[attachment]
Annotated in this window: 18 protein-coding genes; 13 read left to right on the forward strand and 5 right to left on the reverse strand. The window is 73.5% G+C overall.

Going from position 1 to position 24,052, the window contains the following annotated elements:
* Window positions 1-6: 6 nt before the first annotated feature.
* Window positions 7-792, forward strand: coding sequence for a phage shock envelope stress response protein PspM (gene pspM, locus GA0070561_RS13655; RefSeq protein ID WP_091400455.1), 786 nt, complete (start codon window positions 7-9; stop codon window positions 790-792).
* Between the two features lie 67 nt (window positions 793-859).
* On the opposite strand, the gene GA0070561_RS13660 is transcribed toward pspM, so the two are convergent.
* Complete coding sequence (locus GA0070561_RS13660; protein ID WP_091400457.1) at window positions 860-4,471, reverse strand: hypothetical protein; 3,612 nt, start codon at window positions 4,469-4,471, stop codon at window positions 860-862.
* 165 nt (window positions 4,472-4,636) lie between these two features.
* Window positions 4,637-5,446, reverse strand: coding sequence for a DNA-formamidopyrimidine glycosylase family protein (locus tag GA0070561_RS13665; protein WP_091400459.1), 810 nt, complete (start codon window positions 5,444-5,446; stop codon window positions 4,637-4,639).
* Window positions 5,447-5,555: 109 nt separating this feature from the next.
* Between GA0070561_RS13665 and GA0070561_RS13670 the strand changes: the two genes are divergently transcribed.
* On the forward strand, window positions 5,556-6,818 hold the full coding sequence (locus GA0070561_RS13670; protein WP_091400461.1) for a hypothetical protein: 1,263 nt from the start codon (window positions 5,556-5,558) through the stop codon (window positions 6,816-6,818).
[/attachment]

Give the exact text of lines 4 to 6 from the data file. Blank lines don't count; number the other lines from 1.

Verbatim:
* Window positions 7-792, forward strand: coding sequence for a phage shock envelope stress response protein PspM (gene pspM, locus GA0070561_RS13655; RefSeq protein ID WP_091400455.1), 786 nt, complete (start codon window positions 7-9; stop codon window positions 790-792).
* Between the two features lie 67 nt (window positions 793-859).
* On the opposite strand, the gene GA0070561_RS13660 is transcribed toward pspM, so the two are convergent.